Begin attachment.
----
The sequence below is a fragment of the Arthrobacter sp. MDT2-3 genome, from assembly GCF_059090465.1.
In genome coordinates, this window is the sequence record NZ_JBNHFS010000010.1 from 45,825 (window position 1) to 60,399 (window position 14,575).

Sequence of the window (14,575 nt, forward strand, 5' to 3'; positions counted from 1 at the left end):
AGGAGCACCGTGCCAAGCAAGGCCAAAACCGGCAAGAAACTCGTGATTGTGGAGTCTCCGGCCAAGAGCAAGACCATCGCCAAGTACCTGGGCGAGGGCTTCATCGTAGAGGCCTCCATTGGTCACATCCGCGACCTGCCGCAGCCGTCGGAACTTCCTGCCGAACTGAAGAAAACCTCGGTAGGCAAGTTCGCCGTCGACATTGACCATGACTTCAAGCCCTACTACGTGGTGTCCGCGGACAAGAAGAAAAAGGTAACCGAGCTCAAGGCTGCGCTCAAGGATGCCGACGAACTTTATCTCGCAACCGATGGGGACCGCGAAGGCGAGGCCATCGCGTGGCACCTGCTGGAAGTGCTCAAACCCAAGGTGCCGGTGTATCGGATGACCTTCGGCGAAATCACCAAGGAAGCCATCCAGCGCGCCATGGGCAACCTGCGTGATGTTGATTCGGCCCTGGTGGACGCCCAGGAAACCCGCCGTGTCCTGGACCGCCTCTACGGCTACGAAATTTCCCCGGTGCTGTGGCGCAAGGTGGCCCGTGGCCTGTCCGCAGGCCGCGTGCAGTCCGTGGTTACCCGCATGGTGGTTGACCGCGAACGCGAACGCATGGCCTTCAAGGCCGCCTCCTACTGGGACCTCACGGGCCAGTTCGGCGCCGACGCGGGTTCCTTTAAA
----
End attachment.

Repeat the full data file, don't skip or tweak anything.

The sequence below is a fragment of the Arthrobacter sp. MDT2-3 genome, from assembly GCF_059090465.1.
In genome coordinates, this window is the sequence record NZ_JBNHFS010000010.1 from 45,825 (window position 1) to 60,399 (window position 14,575).

Sequence of the window (14,575 nt, forward strand, 5' to 3'; positions counted from 1 at the left end):
AGGAGCACCGTGCCAAGCAAGGCCAAAACCGGCAAGAAACTCGTGATTGTGGAGTCTCCGGCCAAGAGCAAGACCATCGCCAAGTACCTGGGCGAGGGCTTCATCGTAGAGGCCTCCATTGGTCACATCCGCGACCTGCCGCAGCCGTCGGAACTTCCTGCCGAACTGAAGAAAACCTCGGTAGGCAAGTTCGCCGTCGACATTGACCATGACTTCAAGCCCTACTACGTGGTGTCCGCGGACAAGAAGAAAAAGGTAACCGAGCTCAAGGCTGCGCTCAAGGATGCCGACGAACTTTATCTCGCAACCGATGGGGACCGCGAAGGCGAGGCCATCGCGTGGCACCTGCTGGAAGTGCTCAAACCCAAGGTGCCGGTGTATCGGATGACCTTCGGCGAAATCACCAAGGAAGCCATCCAGCGCGCCATGGGCAACCTGCGTGATGTTGATTCGGCCCTGGTGGACGCCCAGGAAACCCGCCGTGTCCTGGACCGCCTCTACGGCTACGAAATTTCCCCGGTGCTGTGGCGCAAGGTGGCCCGTGGCCTGTCCGCAGGCCGCGTGCAGTCCGTGGTTACCCGCATGGTGGTTGACCGCGAACGCGAACGCATGGCCTTCAAGGCCGCCTCCTACTGGGACCTCACGGGCCAGTTCGGCGCCGACGCGGGTTCCTTTAAA